The first five miles of the race flew by. I actually ran mile one in 7:12, so I knew I had started off too fast. But I was feeling good, so I decided to only slow down a little and see what would happen as the race continued. It wasn’t a bad choice, considering that I stuck at a pretty steady 7:25 mpm pace for most of the race, but my last miles were closer to the 7:35 mpm, with the same effort of the first miles, so I know that I probably could have conserved my energy more wisely. However, seeing as this is the first real half-marathon I’ve run since winter 2012, I’m okay with having made a mistake or two.

I went into this race without a concrete plan. Similar to what I stated in  my intuitive running post, I wasn’t looking for a PR as much as a solid gauge of my fitness. Therefore, I also didn’t really plan a time or pace. I knew at the back of my mind that I wanted to get sub-1:40 and PR, but that was only because I felt like I was fit for it, not that I thought I had trained for it and therefore should get that particular time. I like this approach to racing, and may actually chose to use this approach in the future. The pressure of reaching the time one imagines for oneself during training, or having a training plan designed around a certain time, can actually be counter-productive. At least, for me, it has always lead to injury and disappointment. Today, I started the run thinking to do what felt good until the half-way point, and then after 6.55 miles, I would try to push myself.

Pushing myself came unexpectedly early, because around mile 5, I was overtaken by another woman who was running faster, but at a pace that was still comfortable for me. I decided to try and keep up with her, and having her beside me, telling me a few times that I was doing well or to take deep breaths, was nice. I appreciated her companionship for about a mile, until I decided I would rather slow down a bit before speeding up again. I guess she was also a reminder of why it’s nice to not run with music during a race (I had actually planned on running with my MP3, only to find out that it had no battery). While running with her, I also found out from a spectator that we were the 9th and 10th women on the course. Of course, after hearing that, all I could think of was staying at least as top ten.

So I pushed myself earlier than I expected, and therefore, after backing off again, took it easy longer than originally planned: until about mile 8. I crossed mile 8 at 59:30ish, so I just thought to myself that I only had five miles to go, and I could definitely finish those quicker than 40 minutes. Then, I thought, I could also do faster than 8 mpm, and I could maybe keep 7:30 mpm, and if I did that… I was also holding my number 10 place, so I was okay with just trying to keep the pace. That was my next goal and for the rest of the race, I just tried to keep 7:30 mpm. That is, until another woman caught up to me and I couldn’t stay with her since keeping 7:30 was barely happening and I just ran to finish without giving up.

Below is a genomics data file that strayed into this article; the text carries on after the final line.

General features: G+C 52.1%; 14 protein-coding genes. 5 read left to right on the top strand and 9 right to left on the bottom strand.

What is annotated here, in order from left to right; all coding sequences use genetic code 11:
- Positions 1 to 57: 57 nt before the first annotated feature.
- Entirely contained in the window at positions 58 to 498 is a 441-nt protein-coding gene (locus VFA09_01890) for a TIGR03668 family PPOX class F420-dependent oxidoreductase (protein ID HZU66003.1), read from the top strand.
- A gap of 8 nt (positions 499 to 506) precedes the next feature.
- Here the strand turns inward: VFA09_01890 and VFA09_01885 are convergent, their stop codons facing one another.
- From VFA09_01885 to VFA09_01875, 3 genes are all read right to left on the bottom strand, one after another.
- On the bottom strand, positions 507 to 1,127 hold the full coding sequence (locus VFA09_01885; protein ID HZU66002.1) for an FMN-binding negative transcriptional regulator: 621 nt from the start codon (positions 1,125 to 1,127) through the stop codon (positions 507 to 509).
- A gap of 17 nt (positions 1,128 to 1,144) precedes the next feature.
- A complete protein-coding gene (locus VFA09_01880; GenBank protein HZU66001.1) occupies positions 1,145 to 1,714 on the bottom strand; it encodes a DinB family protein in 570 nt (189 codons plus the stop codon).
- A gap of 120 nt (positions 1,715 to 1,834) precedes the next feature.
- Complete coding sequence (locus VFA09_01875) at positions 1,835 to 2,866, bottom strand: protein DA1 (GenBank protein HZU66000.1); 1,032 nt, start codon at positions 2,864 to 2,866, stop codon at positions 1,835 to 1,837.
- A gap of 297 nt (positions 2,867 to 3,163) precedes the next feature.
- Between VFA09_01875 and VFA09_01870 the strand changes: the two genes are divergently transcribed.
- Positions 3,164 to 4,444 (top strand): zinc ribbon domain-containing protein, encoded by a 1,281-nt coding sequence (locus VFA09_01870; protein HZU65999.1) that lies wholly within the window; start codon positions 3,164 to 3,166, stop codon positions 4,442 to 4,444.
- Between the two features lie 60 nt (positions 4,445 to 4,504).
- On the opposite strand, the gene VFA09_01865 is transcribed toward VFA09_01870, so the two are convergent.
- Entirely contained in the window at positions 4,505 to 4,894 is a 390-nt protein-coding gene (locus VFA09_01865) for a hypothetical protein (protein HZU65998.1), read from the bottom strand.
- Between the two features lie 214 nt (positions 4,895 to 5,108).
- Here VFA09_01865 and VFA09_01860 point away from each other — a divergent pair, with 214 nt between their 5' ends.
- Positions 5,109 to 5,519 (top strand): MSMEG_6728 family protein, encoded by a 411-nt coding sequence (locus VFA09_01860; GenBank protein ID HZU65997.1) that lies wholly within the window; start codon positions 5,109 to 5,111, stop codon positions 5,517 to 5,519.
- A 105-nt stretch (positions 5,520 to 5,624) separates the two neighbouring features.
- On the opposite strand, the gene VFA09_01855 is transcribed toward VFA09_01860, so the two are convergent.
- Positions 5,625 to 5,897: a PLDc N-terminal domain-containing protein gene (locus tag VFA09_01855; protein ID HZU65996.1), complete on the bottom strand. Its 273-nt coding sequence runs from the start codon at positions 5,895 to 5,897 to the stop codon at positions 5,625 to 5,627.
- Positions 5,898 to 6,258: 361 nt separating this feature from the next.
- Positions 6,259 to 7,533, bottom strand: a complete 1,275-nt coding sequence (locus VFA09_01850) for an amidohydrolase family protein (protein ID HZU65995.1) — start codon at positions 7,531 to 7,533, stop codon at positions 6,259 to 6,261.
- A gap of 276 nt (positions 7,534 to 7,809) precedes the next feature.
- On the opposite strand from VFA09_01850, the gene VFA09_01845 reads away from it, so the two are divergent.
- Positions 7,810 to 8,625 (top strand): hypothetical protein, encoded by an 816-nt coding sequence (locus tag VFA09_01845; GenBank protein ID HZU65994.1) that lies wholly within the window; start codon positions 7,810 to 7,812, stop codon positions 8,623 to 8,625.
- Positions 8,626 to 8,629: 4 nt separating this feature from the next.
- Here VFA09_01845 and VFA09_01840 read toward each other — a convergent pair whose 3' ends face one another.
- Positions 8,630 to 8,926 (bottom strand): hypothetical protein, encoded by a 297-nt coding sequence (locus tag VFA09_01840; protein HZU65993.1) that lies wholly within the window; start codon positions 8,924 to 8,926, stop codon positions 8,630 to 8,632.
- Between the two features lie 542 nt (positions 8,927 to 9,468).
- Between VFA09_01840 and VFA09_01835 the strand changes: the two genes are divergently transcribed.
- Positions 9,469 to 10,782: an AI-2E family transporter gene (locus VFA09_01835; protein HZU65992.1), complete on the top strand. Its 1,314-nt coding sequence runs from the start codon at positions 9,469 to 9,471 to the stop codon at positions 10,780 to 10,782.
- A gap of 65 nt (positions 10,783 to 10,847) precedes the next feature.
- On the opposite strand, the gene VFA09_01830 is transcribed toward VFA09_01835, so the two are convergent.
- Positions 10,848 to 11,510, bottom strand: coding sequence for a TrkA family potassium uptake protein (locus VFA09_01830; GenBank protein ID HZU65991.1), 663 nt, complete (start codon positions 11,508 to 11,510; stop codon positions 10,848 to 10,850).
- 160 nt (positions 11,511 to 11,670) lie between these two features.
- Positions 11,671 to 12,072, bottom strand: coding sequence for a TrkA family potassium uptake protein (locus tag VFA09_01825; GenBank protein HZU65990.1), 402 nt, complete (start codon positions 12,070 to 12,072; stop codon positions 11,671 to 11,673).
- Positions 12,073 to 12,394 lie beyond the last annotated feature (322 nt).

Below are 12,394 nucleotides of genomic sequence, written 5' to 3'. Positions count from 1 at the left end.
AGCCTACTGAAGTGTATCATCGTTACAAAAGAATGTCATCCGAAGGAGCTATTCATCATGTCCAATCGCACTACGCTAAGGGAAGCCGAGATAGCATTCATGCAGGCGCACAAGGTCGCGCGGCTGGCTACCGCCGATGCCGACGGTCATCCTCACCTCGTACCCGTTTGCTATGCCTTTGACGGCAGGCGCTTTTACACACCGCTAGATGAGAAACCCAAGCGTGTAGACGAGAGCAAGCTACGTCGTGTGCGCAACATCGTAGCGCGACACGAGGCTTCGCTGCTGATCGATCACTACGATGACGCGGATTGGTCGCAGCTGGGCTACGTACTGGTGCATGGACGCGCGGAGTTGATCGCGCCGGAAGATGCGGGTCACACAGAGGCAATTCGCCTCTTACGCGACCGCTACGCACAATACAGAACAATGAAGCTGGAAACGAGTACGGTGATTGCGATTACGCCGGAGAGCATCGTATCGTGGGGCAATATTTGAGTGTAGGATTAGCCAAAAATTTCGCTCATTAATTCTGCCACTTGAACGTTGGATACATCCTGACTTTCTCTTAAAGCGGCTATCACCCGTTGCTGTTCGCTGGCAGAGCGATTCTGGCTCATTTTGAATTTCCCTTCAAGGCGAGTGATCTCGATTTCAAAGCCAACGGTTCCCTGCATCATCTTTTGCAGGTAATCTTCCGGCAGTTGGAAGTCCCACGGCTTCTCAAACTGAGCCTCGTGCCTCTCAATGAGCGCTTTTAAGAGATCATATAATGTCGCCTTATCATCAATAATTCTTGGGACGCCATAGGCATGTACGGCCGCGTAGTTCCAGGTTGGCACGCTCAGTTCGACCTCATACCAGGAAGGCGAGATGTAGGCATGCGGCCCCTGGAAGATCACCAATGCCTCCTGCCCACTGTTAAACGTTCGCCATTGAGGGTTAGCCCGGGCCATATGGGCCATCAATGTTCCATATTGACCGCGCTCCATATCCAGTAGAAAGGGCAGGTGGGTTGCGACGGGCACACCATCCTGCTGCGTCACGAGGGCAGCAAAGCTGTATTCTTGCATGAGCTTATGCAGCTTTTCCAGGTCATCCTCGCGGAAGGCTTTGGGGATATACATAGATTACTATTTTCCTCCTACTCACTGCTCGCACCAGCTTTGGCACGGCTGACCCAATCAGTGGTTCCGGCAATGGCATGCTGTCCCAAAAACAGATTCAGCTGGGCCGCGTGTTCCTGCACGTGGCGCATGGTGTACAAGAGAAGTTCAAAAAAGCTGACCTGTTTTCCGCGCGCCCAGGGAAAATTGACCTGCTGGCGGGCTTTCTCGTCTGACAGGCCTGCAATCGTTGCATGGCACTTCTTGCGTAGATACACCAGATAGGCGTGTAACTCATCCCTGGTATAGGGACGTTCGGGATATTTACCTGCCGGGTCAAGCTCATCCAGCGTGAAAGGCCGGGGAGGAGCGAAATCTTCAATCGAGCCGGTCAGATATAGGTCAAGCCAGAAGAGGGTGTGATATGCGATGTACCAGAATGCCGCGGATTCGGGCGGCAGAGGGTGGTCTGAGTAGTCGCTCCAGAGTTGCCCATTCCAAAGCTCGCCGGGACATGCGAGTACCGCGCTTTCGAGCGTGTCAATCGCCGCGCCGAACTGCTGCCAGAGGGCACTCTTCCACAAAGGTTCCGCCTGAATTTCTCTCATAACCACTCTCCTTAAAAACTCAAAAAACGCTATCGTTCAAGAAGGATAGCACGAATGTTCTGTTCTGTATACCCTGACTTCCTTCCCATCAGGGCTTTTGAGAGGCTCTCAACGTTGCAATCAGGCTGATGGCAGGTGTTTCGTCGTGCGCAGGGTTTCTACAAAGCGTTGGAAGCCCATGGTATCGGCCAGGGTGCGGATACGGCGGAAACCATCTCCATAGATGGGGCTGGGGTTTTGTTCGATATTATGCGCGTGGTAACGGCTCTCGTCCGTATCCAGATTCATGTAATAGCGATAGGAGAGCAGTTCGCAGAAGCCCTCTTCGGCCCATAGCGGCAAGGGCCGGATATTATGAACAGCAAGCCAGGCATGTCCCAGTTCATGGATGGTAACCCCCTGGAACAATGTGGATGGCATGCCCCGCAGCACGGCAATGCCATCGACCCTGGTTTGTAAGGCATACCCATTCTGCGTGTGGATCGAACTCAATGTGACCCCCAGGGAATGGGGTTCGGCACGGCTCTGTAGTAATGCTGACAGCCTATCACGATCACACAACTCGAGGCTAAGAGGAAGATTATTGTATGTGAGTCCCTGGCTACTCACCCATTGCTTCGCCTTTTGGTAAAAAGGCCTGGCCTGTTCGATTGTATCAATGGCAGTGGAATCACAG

(here’s the part I’m proud of), I didn’t give up pushing. I even put forth more effort to combat my slowly cramping thighs and weakening muscles (even though it was still only around 7:32 pace, I was pushing hard). A few of the thoughts that ran through my head were things like “people talk about the pain of the end of a race all the time,” “this pain is normal, I’m supposed to be feeling this” and “damn, even if I don’t get top ten, those other women aren’t that far ahead, maybe, if I don’t give up now, I can still catch up.”

By mile 12 and a half, I realized I wouldn’t be able to beat the other women, but I also realized that if I wanted to PR I would have to kick that in stone. I couldn’t run any faster than I already was (no end sprint for me, for the first time in a long time of racing), but I could hold on… and that I did–all the way until I saw the finish line and that I was at 1:38:30 and I just thought, man, I should try to get it under 1:39. Success. It’s not a spectacular time by many people’s standards, but as long as I am able to get faster as I get older, I’m happy. I don’t expect to be running some exceptional times for another seven years at least.

The course was good and fast. Florida is flat, but the race had one minor incline (a bridge over the turnpike). It was all pavement with a few different out and backs (three U-turns). I’m really happy with this race, since it confirmed the way I’ve been feeling in shape for a while now. The longer miles during the week as well as increased mileage have heightened my endurance, and soccer and bike riding have greatly improved my fitness. I’ve also lost about five pounds since my last race, and I think not having to carry around that extra weight helped in beating my previous PR by more than a minute and a half.

So, yup. I’m happy. I hope all of you had a good weekend and are happy as well.

Since I gave myself a glorious foot blister that has lost its protective skin covering, I am going to take it easy until it heals, perhaps biking more than anything else. For the rest of December I am also going to take it easy, running-wise, to give my fasciitis a chance to settle (I’m thinking of getting a boot or some orthotics or so) and to give my body some recovery from the 2.5 months of daily heavy activity. That way, once I’m back in Germany at the beginning of January, I can safely get started on marathon training. I’m excited!